Commodities Trading

Posted By Marcus Holland On Wednesday, January 16th, 2013 With 0 Comments

Technical and fundamental analysis is the foundation of all trading and investing. Usually commodity traders use methods from both perspectives.

Commodity Futures Trading

Commodities are often traded via futures contracts. When investing in commodity-backed futures, the investor attempts to forecast not just the commodity price direction, but if it will happen within a certain time frame. A futures contract has an expiration date. No profits from can be had after a futures contract expires.

When deciding on commodity futures contracts, take into account this expiration date. An expiration date further in the future gives an investor more of an opportunity for a favorable price move. This added “time cushion” means that long-term futures contracts are more expensive than identical short-term futures. Remember to close a futures position before the expiration date to obtain gains from the trade.

When closing a trade, liquidity becomes important. A commodity trader may be in a great position to profit. All he has to do is close the trade; someone else has to buy the position he is selling, and quick. If there are no buyers for the commodities contract, the trader has a problem. Though he made a theoretical profit, a buyer must be found at this profitable price. Sometimes that does not happen. The trader has to settle for a lower price, and lower returns, before another buyer takes the contract off his hands.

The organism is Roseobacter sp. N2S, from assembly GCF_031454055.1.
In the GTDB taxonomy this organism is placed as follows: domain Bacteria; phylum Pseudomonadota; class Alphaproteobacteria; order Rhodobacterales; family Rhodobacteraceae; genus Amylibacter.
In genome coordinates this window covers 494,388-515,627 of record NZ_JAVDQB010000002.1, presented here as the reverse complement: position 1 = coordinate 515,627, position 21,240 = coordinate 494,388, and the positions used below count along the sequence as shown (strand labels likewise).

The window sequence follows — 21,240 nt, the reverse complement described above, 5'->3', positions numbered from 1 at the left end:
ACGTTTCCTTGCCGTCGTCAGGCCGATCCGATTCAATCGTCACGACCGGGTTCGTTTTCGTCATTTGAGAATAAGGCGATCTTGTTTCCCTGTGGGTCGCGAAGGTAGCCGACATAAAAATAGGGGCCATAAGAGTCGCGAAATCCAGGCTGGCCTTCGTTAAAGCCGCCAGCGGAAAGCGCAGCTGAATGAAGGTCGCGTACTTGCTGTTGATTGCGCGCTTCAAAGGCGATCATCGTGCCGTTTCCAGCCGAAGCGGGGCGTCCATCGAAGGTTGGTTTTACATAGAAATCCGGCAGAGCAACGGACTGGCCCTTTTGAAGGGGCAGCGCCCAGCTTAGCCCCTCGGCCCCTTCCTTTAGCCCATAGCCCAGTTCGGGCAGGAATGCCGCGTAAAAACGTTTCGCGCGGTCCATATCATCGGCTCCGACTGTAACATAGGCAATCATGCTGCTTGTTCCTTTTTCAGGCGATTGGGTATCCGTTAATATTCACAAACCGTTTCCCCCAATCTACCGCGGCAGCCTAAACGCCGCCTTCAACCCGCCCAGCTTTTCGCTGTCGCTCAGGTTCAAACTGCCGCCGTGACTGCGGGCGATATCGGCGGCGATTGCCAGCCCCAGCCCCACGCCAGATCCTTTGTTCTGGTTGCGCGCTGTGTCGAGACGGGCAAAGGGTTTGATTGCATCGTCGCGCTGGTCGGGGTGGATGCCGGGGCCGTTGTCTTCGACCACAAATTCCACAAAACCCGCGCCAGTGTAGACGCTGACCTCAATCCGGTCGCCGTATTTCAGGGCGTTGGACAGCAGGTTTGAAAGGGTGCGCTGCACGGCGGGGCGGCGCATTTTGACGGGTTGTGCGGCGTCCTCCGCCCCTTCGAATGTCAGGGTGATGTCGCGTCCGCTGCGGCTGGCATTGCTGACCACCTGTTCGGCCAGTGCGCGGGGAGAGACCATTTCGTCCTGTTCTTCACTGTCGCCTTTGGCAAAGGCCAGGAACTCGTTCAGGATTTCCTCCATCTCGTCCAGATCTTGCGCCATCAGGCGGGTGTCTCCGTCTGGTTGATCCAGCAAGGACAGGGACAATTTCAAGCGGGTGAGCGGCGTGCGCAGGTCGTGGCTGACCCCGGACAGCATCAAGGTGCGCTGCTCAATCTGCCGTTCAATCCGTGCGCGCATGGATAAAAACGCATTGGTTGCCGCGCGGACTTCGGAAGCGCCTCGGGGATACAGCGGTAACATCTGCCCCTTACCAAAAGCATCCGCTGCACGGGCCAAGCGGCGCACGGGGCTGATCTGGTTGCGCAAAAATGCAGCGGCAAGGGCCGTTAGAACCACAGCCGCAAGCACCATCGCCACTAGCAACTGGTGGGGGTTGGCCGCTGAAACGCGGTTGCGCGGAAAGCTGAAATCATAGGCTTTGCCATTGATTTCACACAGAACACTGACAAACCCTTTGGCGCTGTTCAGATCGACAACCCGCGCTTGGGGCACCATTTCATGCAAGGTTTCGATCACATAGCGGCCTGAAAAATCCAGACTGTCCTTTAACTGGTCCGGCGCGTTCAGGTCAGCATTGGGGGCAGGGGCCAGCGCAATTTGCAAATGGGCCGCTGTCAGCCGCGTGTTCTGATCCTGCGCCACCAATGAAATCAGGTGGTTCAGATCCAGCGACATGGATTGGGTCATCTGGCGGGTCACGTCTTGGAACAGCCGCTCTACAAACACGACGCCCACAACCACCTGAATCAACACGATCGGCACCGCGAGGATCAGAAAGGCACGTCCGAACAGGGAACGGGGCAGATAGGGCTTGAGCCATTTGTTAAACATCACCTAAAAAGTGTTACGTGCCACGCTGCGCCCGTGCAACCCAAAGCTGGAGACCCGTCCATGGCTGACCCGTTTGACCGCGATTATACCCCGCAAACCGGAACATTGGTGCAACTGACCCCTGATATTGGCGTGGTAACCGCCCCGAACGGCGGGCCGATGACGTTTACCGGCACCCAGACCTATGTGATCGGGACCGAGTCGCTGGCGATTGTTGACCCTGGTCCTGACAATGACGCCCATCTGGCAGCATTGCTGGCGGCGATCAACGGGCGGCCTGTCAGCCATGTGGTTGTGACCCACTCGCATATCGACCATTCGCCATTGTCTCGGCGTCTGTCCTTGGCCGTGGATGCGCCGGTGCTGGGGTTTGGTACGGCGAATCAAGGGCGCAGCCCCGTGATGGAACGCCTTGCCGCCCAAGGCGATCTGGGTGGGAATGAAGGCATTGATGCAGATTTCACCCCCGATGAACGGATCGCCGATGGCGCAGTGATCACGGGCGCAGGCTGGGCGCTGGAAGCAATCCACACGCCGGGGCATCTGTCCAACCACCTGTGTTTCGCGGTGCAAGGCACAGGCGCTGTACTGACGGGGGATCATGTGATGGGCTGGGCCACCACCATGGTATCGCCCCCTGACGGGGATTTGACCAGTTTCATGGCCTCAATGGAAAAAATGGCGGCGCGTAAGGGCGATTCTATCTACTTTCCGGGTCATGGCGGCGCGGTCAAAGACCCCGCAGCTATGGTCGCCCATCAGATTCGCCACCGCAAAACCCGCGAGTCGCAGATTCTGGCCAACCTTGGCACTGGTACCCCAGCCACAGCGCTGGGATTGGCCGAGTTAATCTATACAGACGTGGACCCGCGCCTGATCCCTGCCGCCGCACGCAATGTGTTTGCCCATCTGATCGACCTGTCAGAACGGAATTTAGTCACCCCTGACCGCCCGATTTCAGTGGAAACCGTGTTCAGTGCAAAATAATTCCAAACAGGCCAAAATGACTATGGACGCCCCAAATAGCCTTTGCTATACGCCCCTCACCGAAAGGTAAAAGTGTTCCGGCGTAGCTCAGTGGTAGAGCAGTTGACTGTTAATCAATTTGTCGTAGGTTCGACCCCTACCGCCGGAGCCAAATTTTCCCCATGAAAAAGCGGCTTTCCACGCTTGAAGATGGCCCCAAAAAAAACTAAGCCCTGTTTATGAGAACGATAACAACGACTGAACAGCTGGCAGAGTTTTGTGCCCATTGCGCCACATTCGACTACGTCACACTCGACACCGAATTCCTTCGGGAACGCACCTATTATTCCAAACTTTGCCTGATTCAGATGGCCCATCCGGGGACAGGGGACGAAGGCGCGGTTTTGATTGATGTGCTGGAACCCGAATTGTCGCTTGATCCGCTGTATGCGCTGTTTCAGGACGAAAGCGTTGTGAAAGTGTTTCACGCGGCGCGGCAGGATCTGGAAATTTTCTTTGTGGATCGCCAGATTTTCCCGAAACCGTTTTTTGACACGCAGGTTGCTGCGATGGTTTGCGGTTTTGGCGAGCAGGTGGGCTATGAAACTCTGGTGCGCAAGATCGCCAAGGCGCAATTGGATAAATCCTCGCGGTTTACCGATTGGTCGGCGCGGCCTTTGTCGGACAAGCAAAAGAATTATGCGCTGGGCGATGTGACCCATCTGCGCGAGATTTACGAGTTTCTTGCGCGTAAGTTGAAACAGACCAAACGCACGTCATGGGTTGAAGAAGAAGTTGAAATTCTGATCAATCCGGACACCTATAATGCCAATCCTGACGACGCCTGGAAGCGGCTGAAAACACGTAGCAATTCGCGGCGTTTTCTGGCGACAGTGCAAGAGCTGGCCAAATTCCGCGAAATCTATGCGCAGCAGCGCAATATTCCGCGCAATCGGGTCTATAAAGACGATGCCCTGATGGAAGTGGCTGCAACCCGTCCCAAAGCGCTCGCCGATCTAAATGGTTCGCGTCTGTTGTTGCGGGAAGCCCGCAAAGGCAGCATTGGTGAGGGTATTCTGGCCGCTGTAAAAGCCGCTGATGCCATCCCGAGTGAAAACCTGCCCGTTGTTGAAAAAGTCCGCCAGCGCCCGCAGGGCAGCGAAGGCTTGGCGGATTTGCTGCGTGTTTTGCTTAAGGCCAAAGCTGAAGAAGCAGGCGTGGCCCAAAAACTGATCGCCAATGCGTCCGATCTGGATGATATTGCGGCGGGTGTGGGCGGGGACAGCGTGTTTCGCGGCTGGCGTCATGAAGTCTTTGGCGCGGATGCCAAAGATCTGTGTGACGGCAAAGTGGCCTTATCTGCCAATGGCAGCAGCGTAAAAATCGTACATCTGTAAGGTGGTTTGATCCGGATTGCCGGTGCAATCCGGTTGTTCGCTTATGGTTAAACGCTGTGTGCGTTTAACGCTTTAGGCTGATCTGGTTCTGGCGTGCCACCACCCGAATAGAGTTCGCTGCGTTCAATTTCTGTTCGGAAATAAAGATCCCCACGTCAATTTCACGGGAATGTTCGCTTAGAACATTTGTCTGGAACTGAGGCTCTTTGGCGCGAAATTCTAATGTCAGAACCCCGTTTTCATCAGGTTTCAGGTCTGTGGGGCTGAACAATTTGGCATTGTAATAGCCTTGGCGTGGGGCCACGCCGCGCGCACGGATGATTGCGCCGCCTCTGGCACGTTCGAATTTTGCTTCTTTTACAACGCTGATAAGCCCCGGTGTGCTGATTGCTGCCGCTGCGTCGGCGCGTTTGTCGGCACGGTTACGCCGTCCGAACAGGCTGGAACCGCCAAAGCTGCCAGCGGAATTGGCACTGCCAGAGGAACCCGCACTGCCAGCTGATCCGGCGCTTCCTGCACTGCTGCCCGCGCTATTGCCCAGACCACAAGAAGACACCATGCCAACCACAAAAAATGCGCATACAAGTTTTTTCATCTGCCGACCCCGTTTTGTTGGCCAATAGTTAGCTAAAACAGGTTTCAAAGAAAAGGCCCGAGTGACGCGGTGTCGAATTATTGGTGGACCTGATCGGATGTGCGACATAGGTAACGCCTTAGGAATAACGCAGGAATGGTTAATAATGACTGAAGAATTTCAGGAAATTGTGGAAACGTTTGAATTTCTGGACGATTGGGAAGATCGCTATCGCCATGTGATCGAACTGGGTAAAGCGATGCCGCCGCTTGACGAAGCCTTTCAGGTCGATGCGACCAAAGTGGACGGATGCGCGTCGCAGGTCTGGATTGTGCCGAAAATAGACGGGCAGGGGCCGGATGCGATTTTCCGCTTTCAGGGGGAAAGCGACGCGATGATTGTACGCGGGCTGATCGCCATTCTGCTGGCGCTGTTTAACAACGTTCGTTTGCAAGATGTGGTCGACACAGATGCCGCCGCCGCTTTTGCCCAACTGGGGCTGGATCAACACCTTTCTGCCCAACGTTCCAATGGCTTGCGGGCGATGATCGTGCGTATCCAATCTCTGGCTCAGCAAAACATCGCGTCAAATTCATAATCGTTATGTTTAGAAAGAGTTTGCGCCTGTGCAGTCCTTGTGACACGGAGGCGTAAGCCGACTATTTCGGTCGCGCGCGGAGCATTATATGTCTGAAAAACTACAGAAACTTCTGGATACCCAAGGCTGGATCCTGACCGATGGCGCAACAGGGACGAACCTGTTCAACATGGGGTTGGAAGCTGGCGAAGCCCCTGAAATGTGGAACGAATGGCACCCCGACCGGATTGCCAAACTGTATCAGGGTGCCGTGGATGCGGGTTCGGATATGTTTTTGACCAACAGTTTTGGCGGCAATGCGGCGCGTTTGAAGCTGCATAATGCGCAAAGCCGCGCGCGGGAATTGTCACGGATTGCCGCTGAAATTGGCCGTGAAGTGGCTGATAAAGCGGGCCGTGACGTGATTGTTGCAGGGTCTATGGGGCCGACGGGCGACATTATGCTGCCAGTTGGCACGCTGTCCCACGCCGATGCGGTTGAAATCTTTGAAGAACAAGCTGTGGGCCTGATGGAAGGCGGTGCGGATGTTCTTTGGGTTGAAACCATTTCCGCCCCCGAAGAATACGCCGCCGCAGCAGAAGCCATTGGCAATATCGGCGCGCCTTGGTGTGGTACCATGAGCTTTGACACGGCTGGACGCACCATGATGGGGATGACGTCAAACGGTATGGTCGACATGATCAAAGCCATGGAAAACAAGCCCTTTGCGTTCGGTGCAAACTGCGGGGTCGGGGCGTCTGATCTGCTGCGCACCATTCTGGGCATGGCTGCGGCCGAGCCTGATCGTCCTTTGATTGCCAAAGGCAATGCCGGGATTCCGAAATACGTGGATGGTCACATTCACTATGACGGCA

Margin, expiration date and liquidity are three prominent factors that have a large effect on gains or losses generated by commodity futures.


Commodity trading is not for those new to trading and investing. Investing with indexes and individual stocks is good practice for the commodities market. In deciding which commodity to trade, focus on something familiar. For example, those working in steel refineries may have more insight into the price behavior of industrial metals. Traders familiar with farms or ranches may have an edge with agricultural or livestock commodities. For those not sure or not especially versed in trading individual commodities or stocks, a broad commodity index or ETF may be a safer bet. Researching commodity value and price movements can be done from a technical or fundamental perspective. Technical analysis offers versatility. The same techniques, metrics and indicators can be applied to any liquid, frequently-traded commodity, stock or currency pair. Fundamental analysis dives into the nuts-and-bolts of a commodity and gains a deeper understanding of economic, political and natural factors that may affect price movements.

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